Thursday, September 23, 2010

Plastic isn’t terrific

Last year the whole world saw the wrath of nature unleashed on a
people grown used to taking the environment for granted or,worse,
abusing it.

The unprecedented volume of rainfall that kept most of Metro Manila
under water for weeks in the wake of the back-to-back devastation of
Ondoy and Pepeng swept up garbage, mostly discarded plastic materials
and other non-biodegradable debris that clogged rivers, esteros, and
other waterways.

Nature’s payback time came big time.

Having gotten over the tragedy and moved on, we should have learned
our lesson and realized the folly of plastic and other
non-biodegradable materials.

But did we? We are still clinging – like the thin plastic film used to
cover leftover food – to the bad, old ways of carrying things. It’s
as if we’re hooked on the use of plastic and related products.

This paper has strongly and serially denounced the use of plastic
packaging materials, and so we again join environmental advocates in
reiterating the call for a ban on the use of plastic bags.

A Metro Manila city had earlier passed an ordinance banning the use of
such bags, but such ban should be made nationwide.

Environmental watchdog EcoWaste Coalition said plastic bags account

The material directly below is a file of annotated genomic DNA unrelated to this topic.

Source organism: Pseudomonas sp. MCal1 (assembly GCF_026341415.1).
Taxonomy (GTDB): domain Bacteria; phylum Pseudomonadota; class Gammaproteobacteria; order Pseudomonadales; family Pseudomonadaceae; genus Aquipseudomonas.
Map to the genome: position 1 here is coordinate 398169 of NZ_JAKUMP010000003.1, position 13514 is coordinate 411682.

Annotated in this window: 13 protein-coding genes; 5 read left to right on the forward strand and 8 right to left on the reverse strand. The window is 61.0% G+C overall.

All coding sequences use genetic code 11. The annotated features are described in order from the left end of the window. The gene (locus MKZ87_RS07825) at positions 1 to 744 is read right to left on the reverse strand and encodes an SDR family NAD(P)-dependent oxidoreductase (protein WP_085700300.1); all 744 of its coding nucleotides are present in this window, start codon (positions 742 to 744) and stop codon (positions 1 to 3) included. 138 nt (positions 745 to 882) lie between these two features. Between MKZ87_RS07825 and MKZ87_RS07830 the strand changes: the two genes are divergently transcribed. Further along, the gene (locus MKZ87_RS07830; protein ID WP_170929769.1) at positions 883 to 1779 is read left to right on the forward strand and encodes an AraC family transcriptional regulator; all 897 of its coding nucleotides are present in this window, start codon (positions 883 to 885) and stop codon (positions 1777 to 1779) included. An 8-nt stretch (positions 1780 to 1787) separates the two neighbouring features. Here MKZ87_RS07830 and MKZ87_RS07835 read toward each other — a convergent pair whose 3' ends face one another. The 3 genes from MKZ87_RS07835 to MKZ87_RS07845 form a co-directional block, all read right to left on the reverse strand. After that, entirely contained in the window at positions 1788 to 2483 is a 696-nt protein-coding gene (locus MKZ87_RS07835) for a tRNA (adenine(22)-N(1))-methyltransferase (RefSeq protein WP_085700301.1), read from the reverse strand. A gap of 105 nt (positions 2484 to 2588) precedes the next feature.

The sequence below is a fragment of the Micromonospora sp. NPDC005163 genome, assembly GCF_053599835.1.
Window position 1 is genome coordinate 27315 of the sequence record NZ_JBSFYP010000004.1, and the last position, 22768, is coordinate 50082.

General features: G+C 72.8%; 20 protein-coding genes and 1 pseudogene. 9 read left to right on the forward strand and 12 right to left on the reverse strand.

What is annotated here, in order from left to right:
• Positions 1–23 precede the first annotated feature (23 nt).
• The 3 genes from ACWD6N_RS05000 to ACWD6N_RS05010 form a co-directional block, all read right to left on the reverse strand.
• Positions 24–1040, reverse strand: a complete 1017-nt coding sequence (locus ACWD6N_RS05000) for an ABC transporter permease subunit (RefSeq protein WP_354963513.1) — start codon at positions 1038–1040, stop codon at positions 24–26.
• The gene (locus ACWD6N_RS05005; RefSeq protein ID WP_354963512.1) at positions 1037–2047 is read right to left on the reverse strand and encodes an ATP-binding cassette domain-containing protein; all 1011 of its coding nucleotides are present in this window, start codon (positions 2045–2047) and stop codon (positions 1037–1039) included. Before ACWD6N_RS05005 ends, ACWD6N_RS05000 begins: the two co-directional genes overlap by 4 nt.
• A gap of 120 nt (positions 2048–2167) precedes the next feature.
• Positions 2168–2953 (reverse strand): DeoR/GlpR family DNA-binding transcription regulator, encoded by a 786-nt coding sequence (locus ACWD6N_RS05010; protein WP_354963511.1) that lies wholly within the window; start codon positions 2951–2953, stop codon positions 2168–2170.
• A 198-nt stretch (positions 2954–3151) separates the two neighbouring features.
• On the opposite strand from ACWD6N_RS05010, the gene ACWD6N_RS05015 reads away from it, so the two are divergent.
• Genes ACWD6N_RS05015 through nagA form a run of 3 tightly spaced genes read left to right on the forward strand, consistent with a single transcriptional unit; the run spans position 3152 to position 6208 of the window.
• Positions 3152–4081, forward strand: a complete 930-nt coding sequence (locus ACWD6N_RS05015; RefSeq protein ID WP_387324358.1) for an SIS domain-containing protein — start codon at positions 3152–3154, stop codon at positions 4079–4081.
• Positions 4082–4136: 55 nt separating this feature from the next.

for most of the litter that clogs waterways in the metropolis, making
it difficult for floodwaters to recede after a heavy downpour.

Based on a 2006 joint survey conducted by EcoWaste and Greenpeace,
plastic bags and other synthetic packaging materials comprised 76
percent of the garbage retrieved from Manila Bay.

Half of the 76 percent were plastic bags, the survey said. About 19
percent were junk food wrappers and sachets, five percent styrofoam
and one percent hard plastics.

Eco Waste said the public should switch from plastic bags to reusable
ones and urged the government to impose measures to discourage their

“Tropical Storm Ondoy taught us in a deeply painful and costly way
that practices which defile and destroy the ecosystems have no place
in our fragile planet and should stop,” Roy Alvarez, EcoWaste
Coalition president, was quoted by a major broadsheet as saying.

Floodwaters spawned by heavy rains brought by Ondoy ravaged at least
80 percent of Metro Manila, leaving scores of people dead and
destroying millions of pesos worth of property.

“Our addiction to plastic bags and to everything that is disposable
has exacerbated the effects of the epic flood and made the post-Ondoy
cleanup most difficult,” Alvarez said.

“By switching from disposable plastic bags to reusable bags and
containers, we will dramatically cut our waste size, and clean out our
waterways and [dumps] which are bursting at the seams,” he added.

The group noted that consumers could use alternatives to plastic bags
such as bayong and baskets made of biodegradable plant materials. Old
garments and cloth could also be made into bags, it suggested.


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